The semiconductor optical amplifier is of small size and electrically pumped. It can be potentially less expensive than the EDFA and can be integrated with semiconductor lasers, modulators, etc. However, the performance is still not comparable with the EDFA. The SOA has higher noise, lower gain, moderate polarization dependence and high nonlinearity with fast transient time. This nonlinearity presents the most severe problem for optical communication applications. In 2001 a "linear optical amplifier" using a gain-clamping technique was developed. As of 2006 this device is no longer commercially available.

High optical nonlinearity makes semiconductor amplifiers attractive for all optical signal processing like all-optical switching and wavelength conversion. There has been much research on semiconductor optical amplifiers as optical computing components.

A recent addition to the SOA family is the vertical-cavity SOA (VCSOA). These devices are similar in structure to, and share many features with, vertical-cavity surface-emitting lasers (VCSELs). The major difference when comparing VCSOAs and VCSELs is the reduced mirror reflectivities used in the amplifier cavity. With VCSOAs, reduced feedback is necessary to prevent the device from reaching lasing threshold. Due to the extremely short cavity length, and correspondingly thin gain medium, these devices exhibit very low single-pass gain (typically on the order of a few percent) and also a very large free spectral range (FSR). The small single-pass gain requires relatively high mirror reflectivities to boost the total signal gain. In addition to boosting the total signal gain, the use of the resonant cavity structure results in a very narrow gain bandwidth; coupled with the large FSR of the optical cavity, this effectively limits operation of the VCSOA to single-channel amplification. Thus, VCSOAs can be seen as amplifying filters.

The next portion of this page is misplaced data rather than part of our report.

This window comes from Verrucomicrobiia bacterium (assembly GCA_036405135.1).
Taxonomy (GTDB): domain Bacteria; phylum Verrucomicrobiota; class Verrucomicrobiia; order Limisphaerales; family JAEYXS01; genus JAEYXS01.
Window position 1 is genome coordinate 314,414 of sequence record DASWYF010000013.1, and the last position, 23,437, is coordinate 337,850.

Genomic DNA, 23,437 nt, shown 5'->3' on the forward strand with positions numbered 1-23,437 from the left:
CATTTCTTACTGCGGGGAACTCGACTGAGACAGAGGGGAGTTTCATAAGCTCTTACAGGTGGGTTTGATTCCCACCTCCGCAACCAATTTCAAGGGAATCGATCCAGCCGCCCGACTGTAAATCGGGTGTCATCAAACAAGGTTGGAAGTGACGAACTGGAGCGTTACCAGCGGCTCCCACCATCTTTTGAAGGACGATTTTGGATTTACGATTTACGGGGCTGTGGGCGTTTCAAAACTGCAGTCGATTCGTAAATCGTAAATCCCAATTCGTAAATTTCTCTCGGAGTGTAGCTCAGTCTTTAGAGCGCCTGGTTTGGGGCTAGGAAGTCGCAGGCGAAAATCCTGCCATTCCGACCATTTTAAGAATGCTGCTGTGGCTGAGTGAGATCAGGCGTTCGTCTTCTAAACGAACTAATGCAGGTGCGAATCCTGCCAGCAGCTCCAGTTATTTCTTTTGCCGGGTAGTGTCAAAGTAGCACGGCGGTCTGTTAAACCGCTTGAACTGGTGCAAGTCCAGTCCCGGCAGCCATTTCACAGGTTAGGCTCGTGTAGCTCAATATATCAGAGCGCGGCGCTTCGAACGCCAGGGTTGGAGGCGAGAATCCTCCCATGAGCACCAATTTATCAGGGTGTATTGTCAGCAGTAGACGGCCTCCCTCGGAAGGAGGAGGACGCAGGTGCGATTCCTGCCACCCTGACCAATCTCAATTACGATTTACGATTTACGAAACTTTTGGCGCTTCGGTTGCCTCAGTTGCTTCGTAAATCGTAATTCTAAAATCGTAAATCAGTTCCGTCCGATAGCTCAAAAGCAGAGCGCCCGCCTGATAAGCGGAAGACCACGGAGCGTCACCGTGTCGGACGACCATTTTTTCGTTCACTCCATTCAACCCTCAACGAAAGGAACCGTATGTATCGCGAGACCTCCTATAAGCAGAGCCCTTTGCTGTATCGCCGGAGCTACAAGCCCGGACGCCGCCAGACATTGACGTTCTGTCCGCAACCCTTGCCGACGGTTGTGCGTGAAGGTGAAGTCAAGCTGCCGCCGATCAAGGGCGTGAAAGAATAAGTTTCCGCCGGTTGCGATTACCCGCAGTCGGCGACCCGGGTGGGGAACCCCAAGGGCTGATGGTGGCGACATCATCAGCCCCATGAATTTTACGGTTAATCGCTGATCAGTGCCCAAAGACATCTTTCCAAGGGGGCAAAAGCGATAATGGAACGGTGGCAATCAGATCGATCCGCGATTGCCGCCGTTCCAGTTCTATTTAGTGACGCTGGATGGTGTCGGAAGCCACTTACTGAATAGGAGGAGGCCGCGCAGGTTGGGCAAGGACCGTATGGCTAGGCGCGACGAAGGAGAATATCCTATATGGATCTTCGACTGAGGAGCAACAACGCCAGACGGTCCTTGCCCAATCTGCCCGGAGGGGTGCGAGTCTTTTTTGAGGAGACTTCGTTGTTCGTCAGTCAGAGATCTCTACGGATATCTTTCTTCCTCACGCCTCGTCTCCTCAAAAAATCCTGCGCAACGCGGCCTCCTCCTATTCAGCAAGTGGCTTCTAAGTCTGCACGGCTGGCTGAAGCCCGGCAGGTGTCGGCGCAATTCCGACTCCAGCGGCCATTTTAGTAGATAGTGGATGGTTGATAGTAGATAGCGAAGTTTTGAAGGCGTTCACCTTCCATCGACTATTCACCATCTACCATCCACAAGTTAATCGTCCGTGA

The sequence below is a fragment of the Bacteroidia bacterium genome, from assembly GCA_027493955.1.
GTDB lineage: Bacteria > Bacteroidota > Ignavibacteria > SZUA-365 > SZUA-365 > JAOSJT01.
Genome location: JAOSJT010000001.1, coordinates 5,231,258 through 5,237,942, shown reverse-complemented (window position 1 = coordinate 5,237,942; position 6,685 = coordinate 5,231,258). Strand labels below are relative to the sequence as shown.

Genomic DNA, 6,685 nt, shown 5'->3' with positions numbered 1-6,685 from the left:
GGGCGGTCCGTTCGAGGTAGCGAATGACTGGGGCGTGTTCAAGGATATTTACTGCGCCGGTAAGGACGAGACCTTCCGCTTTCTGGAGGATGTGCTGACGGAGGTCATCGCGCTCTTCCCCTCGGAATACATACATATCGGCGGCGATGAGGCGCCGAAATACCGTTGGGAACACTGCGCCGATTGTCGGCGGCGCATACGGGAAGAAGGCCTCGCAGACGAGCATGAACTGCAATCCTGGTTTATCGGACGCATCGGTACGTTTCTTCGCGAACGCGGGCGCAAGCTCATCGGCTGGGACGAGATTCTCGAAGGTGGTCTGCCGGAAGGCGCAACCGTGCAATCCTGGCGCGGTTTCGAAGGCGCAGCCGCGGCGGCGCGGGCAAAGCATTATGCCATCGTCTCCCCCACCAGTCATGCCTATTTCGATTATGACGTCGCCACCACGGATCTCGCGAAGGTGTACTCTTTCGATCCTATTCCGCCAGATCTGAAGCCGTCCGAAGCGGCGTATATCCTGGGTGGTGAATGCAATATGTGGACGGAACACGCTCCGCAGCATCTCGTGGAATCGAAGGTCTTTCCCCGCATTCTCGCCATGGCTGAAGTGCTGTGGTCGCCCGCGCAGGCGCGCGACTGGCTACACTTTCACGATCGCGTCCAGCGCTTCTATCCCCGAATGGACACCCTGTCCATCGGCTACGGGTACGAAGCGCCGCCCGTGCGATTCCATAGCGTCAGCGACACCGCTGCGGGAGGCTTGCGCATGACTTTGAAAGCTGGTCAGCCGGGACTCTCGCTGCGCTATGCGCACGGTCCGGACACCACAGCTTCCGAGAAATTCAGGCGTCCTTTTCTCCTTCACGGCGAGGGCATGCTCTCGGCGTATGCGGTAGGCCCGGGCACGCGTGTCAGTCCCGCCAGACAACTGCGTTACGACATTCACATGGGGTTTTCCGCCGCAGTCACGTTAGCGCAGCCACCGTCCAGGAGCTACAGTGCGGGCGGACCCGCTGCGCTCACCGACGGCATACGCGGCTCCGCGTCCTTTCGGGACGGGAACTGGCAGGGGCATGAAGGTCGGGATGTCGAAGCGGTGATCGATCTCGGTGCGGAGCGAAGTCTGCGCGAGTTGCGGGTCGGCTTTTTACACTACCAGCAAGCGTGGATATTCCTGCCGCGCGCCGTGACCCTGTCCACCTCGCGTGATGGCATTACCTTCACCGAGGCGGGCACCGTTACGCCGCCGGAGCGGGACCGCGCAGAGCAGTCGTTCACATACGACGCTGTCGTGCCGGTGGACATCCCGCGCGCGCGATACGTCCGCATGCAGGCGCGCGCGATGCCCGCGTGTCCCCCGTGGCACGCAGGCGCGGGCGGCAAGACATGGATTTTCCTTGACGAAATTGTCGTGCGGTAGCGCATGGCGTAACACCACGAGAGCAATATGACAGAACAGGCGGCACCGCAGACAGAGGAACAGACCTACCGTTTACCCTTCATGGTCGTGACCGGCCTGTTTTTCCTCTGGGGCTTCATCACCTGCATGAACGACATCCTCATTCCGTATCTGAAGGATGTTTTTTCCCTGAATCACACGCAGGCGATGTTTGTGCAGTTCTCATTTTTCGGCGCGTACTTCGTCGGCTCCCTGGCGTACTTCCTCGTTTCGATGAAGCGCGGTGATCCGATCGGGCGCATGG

Given their vertical-cavity geometry, VCSOAs are resonant cavity optical amplifiers that operate with the input/output signal entering/exiting normal to the wafer surface. In addition to their small size, the surface normal operation of VCSOAs leads to a number of advantages, including low power consumption, low noise figure, polarization insensitive gain, and the ability to fabricate high fill factor two-dimensional arrays on a single semiconductor chip. These devices are still in the early stages of research, though promising preamplifier results have been demonstrated. Further extensions to VCSOA technology are the demonstration of wavelength tunable devices. These MEMS-tunable vertical-cavity SOAs utilize a microelectromechanical systems (MEMS) based tuning mechanism for wide and continuous tuning of the peak gain wavelength of the amplifier.